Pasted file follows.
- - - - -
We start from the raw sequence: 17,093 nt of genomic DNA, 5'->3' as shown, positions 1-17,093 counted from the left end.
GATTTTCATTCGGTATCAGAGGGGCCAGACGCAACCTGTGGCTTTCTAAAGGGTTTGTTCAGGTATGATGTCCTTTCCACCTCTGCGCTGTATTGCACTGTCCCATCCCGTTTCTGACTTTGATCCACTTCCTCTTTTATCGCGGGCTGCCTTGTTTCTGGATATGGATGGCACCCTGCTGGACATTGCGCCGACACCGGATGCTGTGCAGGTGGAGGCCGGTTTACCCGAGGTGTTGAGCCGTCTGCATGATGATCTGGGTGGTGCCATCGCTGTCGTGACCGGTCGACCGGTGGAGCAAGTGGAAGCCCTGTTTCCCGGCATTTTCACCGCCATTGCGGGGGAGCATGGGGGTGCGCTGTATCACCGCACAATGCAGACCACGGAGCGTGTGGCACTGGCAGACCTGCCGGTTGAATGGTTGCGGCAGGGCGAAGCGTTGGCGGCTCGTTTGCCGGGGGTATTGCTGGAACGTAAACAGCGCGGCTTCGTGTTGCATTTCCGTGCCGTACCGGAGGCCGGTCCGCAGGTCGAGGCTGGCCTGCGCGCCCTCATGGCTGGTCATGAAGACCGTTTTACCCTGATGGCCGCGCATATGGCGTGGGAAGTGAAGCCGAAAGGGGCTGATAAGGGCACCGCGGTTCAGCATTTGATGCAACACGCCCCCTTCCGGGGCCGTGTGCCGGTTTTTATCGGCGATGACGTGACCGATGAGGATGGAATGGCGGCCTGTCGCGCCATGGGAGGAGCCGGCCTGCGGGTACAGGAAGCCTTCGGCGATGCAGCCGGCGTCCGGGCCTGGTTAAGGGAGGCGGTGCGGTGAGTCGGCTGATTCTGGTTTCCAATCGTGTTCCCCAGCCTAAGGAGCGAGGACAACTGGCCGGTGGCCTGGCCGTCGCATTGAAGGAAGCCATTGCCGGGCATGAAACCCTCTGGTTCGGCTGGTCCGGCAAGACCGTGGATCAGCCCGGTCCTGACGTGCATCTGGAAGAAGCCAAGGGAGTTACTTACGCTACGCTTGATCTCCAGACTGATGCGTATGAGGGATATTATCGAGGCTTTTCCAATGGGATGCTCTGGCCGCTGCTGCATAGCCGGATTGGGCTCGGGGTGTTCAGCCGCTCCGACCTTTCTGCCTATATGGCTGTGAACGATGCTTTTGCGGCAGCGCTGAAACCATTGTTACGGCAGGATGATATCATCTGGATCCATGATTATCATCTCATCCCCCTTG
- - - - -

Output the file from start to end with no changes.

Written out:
We start from the raw sequence: 17,093 nt of genomic DNA, 5'->3' as shown, positions 1-17,093 counted from the left end.
GATTTTCATTCGGTATCAGAGGGGCCAGACGCAACCTGTGGCTTTCTAAAGGGTTTGTTCAGGTATGATGTCCTTTCCACCTCTGCGCTGTATTGCACTGTCCCATCCCGTTTCTGACTTTGATCCACTTCCTCTTTTATCGCGGGCTGCCTTGTTTCTGGATATGGATGGCACCCTGCTGGACATTGCGCCGACACCGGATGCTGTGCAGGTGGAGGCCGGTTTACCCGAGGTGTTGAGCCGTCTGCATGATGATCTGGGTGGTGCCATCGCTGTCGTGACCGGTCGACCGGTGGAGCAAGTGGAAGCCCTGTTTCCCGGCATTTTCACCGCCATTGCGGGGGAGCATGGGGGTGCGCTGTATCACCGCACAATGCAGACCACGGAGCGTGTGGCACTGGCAGACCTGCCGGTTGAATGGTTGCGGCAGGGCGAAGCGTTGGCGGCTCGTTTGCCGGGGGTATTGCTGGAACGTAAACAGCGCGGCTTCGTGTTGCATTTCCGTGCCGTACCGGAGGCCGGTCCGCAGGTCGAGGCTGGCCTGCGCGCCCTCATGGCTGGTCATGAAGACCGTTTTACCCTGATGGCCGCGCATATGGCGTGGGAAGTGAAGCCGAAAGGGGCTGATAAGGGCACCGCGGTTCAGCATTTGATGCAACACGCCCCCTTCCGGGGCCGTGTGCCGGTTTTTATCGGCGATGACGTGACCGATGAGGATGGAATGGCGGCCTGTCGCGCCATGGGAGGAGCCGGCCTGCGGGTACAGGAAGCCTTCGGCGATGCAGCCGGCGTCCGGGCCTGGTTAAGGGAGGCGGTGCGGTGAGTCGGCTGATTCTGGTTTCCAATCGTGTTCCCCAGCCTAAGGAGCGAGGACAACTGGCCGGTGGCCTGGCCGTCGCATTGAAGGAAGCCATTGCCGGGCATGAAACCCTCTGGTTCGGCTGGTCCGGCAAGACCGTGGATCAGCCCGGTCCTGACGTGCATCTGGAAGAAGCCAAGGGAGTTACTTACGCTACGCTTGATCTCCAGACTGATGCGTATGAGGGATATTATCGAGGCTTTTCCAATGGGATGCTCTGGCCGCTGCTGCATAGCCGGATTGGGCTCGGGGTGTTCAGCCGCTCCGACCTTTCTGCCTATATGGCTGTGAACGATGCTTTTGCGGCAGCGCTGAAACCATTGTTACGGCAGGATGATATCATCTGGATCCATGATTATCATCTCATCCCCCTTG